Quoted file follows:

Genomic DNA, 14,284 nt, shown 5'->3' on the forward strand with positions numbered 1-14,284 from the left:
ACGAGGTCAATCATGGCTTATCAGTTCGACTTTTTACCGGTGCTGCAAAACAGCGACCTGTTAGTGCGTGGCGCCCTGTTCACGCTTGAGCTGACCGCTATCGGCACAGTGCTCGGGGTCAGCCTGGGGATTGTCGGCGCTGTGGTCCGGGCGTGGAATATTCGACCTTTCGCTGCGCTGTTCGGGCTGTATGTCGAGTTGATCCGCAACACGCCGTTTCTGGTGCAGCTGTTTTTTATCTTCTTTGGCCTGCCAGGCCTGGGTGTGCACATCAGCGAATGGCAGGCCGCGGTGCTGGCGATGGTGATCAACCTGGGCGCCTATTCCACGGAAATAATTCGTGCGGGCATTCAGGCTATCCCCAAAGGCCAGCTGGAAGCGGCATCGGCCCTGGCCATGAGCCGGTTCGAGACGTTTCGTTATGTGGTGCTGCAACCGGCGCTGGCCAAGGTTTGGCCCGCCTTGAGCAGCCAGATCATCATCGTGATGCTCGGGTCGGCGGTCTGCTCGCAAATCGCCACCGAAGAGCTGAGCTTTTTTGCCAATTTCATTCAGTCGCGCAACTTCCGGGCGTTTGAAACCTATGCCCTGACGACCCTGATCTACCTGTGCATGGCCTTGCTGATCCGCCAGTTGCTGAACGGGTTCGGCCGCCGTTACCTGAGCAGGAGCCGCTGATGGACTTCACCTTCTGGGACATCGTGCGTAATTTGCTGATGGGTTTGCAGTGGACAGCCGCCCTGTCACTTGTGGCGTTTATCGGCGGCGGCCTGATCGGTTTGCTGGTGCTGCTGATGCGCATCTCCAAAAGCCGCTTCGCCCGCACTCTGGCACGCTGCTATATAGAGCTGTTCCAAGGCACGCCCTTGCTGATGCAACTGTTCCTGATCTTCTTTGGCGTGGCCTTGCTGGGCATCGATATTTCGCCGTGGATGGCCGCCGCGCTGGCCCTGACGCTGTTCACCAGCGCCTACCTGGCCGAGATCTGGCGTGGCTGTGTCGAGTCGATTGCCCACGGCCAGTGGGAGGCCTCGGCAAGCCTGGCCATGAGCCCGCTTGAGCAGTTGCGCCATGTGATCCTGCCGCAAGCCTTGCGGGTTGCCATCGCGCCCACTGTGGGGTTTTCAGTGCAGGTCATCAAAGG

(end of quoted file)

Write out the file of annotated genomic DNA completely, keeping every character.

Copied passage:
Genomic DNA, 14,284 nt, shown 5'->3' on the forward strand with positions numbered 1-14,284 from the left:
ACGAGGTCAATCATGGCTTATCAGTTCGACTTTTTACCGGTGCTGCAAAACAGCGACCTGTTAGTGCGTGGCGCCCTGTTCACGCTTGAGCTGACCGCTATCGGCACAGTGCTCGGGGTCAGCCTGGGGATTGTCGGCGCTGTGGTCCGGGCGTGGAATATTCGACCTTTCGCTGCGCTGTTCGGGCTGTATGTCGAGTTGATCCGCAACACGCCGTTTCTGGTGCAGCTGTTTTTTATCTTCTTTGGCCTGCCAGGCCTGGGTGTGCACATCAGCGAATGGCAGGCCGCGGTGCTGGCGATGGTGATCAACCTGGGCGCCTATTCCACGGAAATAATTCGTGCGGGCATTCAGGCTATCCCCAAAGGCCAGCTGGAAGCGGCATCGGCCCTGGCCATGAGCCGGTTCGAGACGTTTCGTTATGTGGTGCTGCAACCGGCGCTGGCCAAGGTTTGGCCCGCCTTGAGCAGCCAGATCATCATCGTGATGCTCGGGTCGGCGGTCTGCTCGCAAATCGCCACCGAAGAGCTGAGCTTTTTTGCCAATTTCATTCAGTCGCGCAACTTCCGGGCGTTTGAAACCTATGCCCTGACGACCCTGATCTACCTGTGCATGGCCTTGCTGATCCGCCAGTTGCTGAACGGGTTCGGCCGCCGTTACCTGAGCAGGAGCCGCTGATGGACTTCACCTTCTGGGACATCGTGCGTAATTTGCTGATGGGTTTGCAGTGGACAGCCGCCCTGTCACTTGTGGCGTTTATCGGCGGCGGCCTGATCGGTTTGCTGGTGCTGCTGATGCGCATCTCCAAAAGCCGCTTCGCCCGCACTCTGGCACGCTGCTATATAGAGCTGTTCCAAGGCACGCCCTTGCTGATGCAACTGTTCCTGATCTTCTTTGGCGTGGCCTTGCTGGGCATCGATATTTCGCCGTGGATGGCCGCCGCGCTGGCCCTGACGCTGTTCACCAGCGCCTACCTGGCCGAGATCTGGCGTGGCTGTGTCGAGTCGATTGCCCACGGCCAGTGGGAGGCCTCGGCAAGCCTGGCCATGAGCCCGCTTGAGCAGTTGCGCCATGTGATCCTGCCGCAAGCCTTGCGGGTTGCCATCGCGCCCACTGTGGGGTTTTCAGTGCAGGTCATCAAAGG